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Is it possible that we have entanglement in different degrees of freedom of a singe particle. like spin and linear momentum .

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I wish nobody had used the word "entaglement" in physics when it really means a "coherent functional dependence". Of course the QM solutions of the one particle state will have a coherent functional correlation with all the variables and quantum numbers entering the problem. – anna v Mar 12 '14 at 14:13

3 Answers 3

Even though you think of it as a single particle -- each of it's different properties like momentum, spin, etc (corresponding to each valid quantum number) sits in a Hilbert space of their own and the possible configurations of a particle sits in a tensor product of those Hilbert spaces.

$$\mathcal{H_{particle}} = \mathcal{H_{momentum}} \otimes \mathcal{H_{spin}} \otimes \ldots $$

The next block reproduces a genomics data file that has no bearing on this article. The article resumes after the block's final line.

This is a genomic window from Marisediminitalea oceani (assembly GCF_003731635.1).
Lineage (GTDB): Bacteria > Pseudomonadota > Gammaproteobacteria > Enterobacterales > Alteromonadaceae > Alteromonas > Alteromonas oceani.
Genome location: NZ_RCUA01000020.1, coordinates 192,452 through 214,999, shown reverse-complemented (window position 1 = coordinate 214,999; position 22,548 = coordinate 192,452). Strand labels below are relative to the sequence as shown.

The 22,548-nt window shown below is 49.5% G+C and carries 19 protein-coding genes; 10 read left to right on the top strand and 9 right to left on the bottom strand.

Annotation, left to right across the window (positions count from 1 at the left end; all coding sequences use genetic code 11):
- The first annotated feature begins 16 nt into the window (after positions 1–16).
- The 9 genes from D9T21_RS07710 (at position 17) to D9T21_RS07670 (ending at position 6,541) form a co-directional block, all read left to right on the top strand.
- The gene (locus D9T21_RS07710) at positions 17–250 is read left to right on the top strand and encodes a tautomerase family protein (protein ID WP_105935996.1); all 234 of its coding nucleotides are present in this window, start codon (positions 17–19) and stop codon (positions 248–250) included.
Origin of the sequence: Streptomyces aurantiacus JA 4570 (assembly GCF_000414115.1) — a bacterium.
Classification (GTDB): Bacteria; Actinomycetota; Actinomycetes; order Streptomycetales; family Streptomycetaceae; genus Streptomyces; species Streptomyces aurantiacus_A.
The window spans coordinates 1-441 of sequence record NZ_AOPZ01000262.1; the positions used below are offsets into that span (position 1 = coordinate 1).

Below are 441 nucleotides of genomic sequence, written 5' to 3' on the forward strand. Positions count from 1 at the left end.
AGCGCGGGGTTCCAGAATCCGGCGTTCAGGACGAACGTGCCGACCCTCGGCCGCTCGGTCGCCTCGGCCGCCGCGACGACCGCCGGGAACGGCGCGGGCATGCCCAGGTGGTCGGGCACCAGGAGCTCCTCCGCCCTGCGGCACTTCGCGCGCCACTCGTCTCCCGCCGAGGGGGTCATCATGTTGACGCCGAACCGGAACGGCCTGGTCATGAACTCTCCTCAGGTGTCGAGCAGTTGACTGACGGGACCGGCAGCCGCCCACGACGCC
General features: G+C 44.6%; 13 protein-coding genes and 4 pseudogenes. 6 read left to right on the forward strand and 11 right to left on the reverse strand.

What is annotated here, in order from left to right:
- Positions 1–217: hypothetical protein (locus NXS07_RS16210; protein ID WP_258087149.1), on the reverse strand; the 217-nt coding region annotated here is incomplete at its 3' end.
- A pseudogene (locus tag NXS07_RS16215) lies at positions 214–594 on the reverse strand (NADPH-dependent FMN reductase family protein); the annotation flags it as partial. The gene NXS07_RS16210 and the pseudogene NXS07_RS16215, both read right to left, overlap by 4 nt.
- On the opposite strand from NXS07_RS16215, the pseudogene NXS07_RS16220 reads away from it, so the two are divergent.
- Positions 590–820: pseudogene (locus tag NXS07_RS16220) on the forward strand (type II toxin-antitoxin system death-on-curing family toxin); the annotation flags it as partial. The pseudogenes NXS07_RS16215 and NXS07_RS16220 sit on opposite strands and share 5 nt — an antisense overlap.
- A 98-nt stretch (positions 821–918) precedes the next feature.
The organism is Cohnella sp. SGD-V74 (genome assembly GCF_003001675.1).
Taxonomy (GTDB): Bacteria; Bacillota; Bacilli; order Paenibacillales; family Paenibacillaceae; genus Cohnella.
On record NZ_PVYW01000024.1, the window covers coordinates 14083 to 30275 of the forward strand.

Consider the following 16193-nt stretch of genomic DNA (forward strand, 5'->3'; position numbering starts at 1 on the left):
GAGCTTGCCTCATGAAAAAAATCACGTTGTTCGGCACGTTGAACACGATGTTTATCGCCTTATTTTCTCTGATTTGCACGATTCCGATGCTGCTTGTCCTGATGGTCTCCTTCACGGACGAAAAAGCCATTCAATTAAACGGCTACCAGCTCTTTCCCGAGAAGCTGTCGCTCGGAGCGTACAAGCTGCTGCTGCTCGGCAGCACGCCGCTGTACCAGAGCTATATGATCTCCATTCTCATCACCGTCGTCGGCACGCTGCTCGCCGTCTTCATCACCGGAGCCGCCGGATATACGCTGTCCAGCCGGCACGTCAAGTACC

Like any other case, when we have a state in some space which can be broken up into subsystems tensored together, we can talk about correlations in those subsystems. If those correlations are quantum mechanical, then of course we will have entanglement -- like any other system you know about.

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Yes it is possible and in fact such states also have a fully classical description (coherence theory). Due to this fact this type of coherence is sometimes refered to as "classical entanglement."

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Yes, we can have entanglement between different degree of freedom of same particle or system. That is known as ''hybrid entanglement'' and that is experimentally demonstrated also.

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